Alita is a Sparkman & Stephens yawl (design #1245-S), built in 1962 by Astillero Bottini in Montevideo, Uruguay. She is 39′ 7.5″ long, with a keel/centerboard. She is a sistership of the famous Finisterre, 3-time winner of the Newport-Bermuda race.
Although Alita was built to impeccable standards, she was in sorry shape when I took possession of her in 2009. Having been out of the water for a number of years, she suffered from a dried out hull, severely checked cabin sides, a deteriorated cockpit, lifting toe rails, a “frozen” engine, and many other ailments too numerous to mention. With luck, however, I hope to restore Alita to her former beauty.
The following text describes this project in detail, from the initial search for a suitable boat to the current status eight years later.
I’ve been in love with boats since I was a little boy watching a neighbor build a flat-bottom skiff in his driveway. Since then I’ve built or restored a number of small boats, but with retirement approaching I thought it might be nice to take on a somewhat larger project. Little did I know …!
Over the years, I’ve sailed, owned, maintained, and/or lived aboard a number of larger boats from 26 to 58 ft., so I had some idea of what I was looking for in a boat. For example,
Size: I wanted a boat large enough to live aboard comfortably, yet one that I could handle single handed, if necessary.
Cost: Although I didn’t establish a fixed budget, I didn’t want to spend a small fortune on the project. I guess a limit of $100K is a reasonable target.
Time: Again, I didn’t set a time limit, but I figured that 5 yrs. or so would be about right.
With these goals in mind, let’s look at the pros and cons:
First, with regard to comfort (living aboard and underway), bigger is better. I’ve sailed on lake Erie in a blow, on a 26 ft. Thunderbird, and comfort is not what comes to mind. I’ve also sailed on Malabar X (58′ schooner) in the Atlantic in worse conditions and you could sleep on deck! So big, in particular displacement, is best.
Big boats, however, are expensive – both to build/restore and to own. More material is required, and the scantlings are bigger, requiring special handling equipment. Bigger boats require more and beefier hardware. They also require a larger building shed. Slip fees and haul-out expenses increase with length.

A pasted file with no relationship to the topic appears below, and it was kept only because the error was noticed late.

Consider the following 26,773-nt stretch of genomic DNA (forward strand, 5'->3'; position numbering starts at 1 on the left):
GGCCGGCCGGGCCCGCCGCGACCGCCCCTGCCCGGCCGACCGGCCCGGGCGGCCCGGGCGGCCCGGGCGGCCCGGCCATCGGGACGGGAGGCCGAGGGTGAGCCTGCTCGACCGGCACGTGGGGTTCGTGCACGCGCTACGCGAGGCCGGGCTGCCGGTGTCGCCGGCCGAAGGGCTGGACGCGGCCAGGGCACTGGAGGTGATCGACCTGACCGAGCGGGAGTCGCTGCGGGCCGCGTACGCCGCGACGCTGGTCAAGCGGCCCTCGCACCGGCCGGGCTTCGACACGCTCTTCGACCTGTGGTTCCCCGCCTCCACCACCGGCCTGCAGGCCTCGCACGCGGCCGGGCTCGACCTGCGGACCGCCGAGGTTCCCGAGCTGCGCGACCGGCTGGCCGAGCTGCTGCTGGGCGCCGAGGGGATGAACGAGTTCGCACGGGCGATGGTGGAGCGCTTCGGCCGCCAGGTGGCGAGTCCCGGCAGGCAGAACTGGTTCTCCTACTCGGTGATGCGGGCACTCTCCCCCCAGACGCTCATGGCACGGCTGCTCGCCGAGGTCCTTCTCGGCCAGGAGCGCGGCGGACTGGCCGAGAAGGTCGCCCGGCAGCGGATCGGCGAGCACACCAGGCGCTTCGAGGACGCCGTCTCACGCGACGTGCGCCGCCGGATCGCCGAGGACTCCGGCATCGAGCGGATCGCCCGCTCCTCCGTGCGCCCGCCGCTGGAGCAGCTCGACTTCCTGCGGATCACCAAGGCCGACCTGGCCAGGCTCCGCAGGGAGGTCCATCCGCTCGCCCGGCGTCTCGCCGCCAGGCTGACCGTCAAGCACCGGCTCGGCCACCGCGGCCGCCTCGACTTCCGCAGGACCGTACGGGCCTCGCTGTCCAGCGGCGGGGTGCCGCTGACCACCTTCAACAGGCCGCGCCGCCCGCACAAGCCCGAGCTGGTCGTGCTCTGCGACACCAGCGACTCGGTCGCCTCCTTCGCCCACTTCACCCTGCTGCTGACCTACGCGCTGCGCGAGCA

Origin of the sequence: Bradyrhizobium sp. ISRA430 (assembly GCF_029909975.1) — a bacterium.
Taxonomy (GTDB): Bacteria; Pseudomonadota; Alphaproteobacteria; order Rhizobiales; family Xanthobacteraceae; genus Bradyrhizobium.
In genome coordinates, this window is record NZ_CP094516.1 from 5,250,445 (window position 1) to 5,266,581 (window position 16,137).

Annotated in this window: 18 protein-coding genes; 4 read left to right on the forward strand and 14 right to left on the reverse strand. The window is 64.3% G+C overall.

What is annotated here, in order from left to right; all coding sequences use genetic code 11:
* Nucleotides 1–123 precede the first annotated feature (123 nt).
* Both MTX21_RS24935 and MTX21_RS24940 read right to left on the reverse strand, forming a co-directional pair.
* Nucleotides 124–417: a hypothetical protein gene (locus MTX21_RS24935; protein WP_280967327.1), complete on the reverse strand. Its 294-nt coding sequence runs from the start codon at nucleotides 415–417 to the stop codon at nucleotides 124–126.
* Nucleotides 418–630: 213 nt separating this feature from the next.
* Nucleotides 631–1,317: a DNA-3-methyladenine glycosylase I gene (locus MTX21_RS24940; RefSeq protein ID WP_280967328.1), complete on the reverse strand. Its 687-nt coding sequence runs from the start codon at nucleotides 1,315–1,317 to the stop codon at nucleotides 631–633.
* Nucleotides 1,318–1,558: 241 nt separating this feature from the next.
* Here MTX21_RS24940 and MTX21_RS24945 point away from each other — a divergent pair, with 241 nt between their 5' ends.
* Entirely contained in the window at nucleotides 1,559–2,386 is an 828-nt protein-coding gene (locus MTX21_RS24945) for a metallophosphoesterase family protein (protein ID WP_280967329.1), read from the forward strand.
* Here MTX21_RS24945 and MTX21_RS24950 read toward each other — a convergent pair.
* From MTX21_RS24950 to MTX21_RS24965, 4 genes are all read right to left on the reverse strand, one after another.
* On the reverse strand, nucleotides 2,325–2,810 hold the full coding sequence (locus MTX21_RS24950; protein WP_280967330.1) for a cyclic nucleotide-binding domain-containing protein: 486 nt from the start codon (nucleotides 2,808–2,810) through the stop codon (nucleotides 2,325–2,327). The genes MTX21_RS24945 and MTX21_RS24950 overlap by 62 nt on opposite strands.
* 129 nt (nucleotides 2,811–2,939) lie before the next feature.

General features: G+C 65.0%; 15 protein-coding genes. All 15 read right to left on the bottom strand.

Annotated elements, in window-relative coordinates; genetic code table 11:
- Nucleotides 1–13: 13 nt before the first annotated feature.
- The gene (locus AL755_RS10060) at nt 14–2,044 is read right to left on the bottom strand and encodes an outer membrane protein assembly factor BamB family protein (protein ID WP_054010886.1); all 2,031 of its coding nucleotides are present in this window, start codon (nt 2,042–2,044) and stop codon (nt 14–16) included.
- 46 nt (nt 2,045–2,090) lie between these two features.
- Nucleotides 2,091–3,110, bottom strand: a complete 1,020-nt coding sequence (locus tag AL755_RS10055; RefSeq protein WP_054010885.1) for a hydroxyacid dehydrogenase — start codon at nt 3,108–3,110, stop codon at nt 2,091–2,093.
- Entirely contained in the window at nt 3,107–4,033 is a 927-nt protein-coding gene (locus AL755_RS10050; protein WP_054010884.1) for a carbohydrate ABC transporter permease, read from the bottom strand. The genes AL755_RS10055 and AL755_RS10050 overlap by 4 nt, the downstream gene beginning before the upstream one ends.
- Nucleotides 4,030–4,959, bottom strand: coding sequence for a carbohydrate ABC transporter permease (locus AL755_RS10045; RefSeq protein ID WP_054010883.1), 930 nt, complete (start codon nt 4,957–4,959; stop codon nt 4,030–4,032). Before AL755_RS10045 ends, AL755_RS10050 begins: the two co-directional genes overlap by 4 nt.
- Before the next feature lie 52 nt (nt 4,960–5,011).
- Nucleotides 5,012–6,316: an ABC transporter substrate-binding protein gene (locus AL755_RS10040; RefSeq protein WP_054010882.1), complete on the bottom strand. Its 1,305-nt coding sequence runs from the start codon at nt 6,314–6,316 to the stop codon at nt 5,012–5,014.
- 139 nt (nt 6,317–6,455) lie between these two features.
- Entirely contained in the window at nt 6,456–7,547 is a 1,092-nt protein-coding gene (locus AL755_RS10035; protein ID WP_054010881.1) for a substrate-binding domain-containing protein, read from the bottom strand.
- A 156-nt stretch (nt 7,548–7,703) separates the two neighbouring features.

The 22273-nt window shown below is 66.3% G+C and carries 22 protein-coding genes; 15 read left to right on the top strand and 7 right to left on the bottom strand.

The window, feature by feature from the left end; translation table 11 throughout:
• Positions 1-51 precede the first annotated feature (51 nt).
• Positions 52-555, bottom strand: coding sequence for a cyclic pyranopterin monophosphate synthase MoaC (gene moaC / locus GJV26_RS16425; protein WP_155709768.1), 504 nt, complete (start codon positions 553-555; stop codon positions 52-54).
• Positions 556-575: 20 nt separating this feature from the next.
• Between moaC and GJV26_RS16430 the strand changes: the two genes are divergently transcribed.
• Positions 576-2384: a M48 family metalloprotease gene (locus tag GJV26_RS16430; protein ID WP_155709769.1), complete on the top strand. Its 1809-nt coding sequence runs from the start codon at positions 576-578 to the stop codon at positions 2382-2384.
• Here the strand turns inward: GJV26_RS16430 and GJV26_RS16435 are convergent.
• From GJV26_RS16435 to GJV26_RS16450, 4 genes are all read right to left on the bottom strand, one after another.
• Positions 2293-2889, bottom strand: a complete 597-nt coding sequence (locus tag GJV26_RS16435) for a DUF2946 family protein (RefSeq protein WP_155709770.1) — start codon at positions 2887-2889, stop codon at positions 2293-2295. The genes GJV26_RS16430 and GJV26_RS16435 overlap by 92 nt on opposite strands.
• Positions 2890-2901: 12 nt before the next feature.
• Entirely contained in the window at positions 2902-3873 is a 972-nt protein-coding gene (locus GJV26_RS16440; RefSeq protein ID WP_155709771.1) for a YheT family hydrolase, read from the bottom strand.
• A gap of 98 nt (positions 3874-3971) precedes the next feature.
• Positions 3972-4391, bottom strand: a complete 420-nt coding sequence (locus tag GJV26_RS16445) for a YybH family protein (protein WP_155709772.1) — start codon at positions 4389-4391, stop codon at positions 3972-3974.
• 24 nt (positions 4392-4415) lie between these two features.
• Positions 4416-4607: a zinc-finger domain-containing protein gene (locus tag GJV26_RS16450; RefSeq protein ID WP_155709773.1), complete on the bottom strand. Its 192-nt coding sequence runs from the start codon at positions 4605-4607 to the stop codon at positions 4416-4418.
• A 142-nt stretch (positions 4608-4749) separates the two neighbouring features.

Big boats are also harder to handle underway. Sails are bigger, anchors are bigger, etc. requiring more crew or specialized equipment (windless, roller furler).
Finally, big boats require more time to build, especially when working alone.
The analysis above limits the overall length to between 35 and 42 ft. Anything below 35 ft. is just too cramped and boats over 42 ft are just too labor intensive and expensive.
Build new or restore old?
I really wanted to build a boat from scratch. It’s the purest in me I guess – creating something new and shiny! I could purchase plans for a proven design and create the perfect boat!
I considered a number of construction methods, including fiberglass, cold molded wood, and traditional wood plank on frame. Ultimately, cold molding is just too difficult for someone working alone, and working every day with fiberglass is not particularly satisfying. So classic wood construction it is!!!
Although I still prefer new construction over restoration, I realized that it can be considerably less expensive to restore a boat that to build it from scratch. The difference is in the cost of the fittings/hardware. Although wood is expensive, it pales in comparison to things like the engine, ballast keel, winches, blocks, rigging, and the multitude of custom bronze castings that are required to outfit a proper sailing vessel. So assuming your project boat is not a complete wreck, the cost of restoration should be cheaper.
There is also the philosophical consideration, as pointed out to me by a boat builder on Cape Cod … It’s somehow more worthwhile to save an old boat (a part of history) than to discard it for something new.
Having established the ground rules, it was time to search for my project boat.
My search for a suitable project boat ended when I found Alita on Craig’s List. Alita had been “on the hard” in Connecticut for several years, a victim of neglect due to its owner passing away.
With no one to pay the mounting yard fees, the boat yard was anxious to unload her. So I acquired Alita for a fraction of her value. Some pics of Alita’s interior at that time can be found here (Alita’s Interior).
Alita is a famous design and was well built, so I envisioned mostly cosmetic repairs. Even a professional survey suggested as much. As you will see, I got more than I bargained for( Project Details).